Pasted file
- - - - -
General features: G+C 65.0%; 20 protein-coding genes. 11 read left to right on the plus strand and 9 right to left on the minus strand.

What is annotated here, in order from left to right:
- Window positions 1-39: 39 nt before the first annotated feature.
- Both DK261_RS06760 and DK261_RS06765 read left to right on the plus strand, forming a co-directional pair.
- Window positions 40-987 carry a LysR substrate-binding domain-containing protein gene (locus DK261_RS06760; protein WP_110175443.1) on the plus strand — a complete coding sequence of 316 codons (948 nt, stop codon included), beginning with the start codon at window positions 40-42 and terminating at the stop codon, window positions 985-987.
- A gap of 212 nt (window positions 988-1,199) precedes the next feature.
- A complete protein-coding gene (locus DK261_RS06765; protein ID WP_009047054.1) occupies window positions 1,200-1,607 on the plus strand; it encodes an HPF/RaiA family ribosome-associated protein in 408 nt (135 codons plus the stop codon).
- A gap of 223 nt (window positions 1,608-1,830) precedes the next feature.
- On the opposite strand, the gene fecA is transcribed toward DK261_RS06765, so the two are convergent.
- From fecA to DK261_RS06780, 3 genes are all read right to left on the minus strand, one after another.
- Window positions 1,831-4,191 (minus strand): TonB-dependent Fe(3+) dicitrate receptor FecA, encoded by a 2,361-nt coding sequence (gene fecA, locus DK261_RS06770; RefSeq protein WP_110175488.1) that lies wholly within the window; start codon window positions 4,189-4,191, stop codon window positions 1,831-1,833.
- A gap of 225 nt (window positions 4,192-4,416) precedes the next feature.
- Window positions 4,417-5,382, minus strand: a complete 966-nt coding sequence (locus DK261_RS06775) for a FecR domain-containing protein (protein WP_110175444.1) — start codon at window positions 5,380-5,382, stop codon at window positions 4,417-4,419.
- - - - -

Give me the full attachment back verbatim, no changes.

General features: G+C 65.0%; 20 protein-coding genes. 11 read left to right on the plus strand and 9 right to left on the minus strand.

What is annotated here, in order from left to right:
- Window positions 1-39: 39 nt before the first annotated feature.
- Both DK261_RS06760 and DK261_RS06765 read left to right on the plus strand, forming a co-directional pair.
- Window positions 40-987 carry a LysR substrate-binding domain-containing protein gene (locus DK261_RS06760; protein WP_110175443.1) on the plus strand — a complete coding sequence of 316 codons (948 nt, stop codon included), beginning with the start codon at window positions 40-42 and terminating at the stop codon, window positions 985-987.
- A gap of 212 nt (window positions 988-1,199) precedes the next feature.
- A complete protein-coding gene (locus DK261_RS06765; protein ID WP_009047054.1) occupies window positions 1,200-1,607 on the plus strand; it encodes an HPF/RaiA family ribosome-associated protein in 408 nt (135 codons plus the stop codon).
- A gap of 223 nt (window positions 1,608-1,830) precedes the next feature.
- On the opposite strand, the gene fecA is transcribed toward DK261_RS06765, so the two are convergent.
- From fecA to DK261_RS06780, 3 genes are all read right to left on the minus strand, one after another.
- Window positions 1,831-4,191 (minus strand): TonB-dependent Fe(3+) dicitrate receptor FecA, encoded by a 2,361-nt coding sequence (gene fecA, locus DK261_RS06770; RefSeq protein WP_110175488.1) that lies wholly within the window; start codon window positions 4,189-4,191, stop codon window positions 1,831-1,833.
- A gap of 225 nt (window positions 4,192-4,416) precedes the next feature.
- Window positions 4,417-5,382, minus strand: a complete 966-nt coding sequence (locus DK261_RS06775) for a FecR domain-containing protein (protein WP_110175444.1) — start codon at window positions 5,380-5,382, stop codon at window positions 4,417-4,419.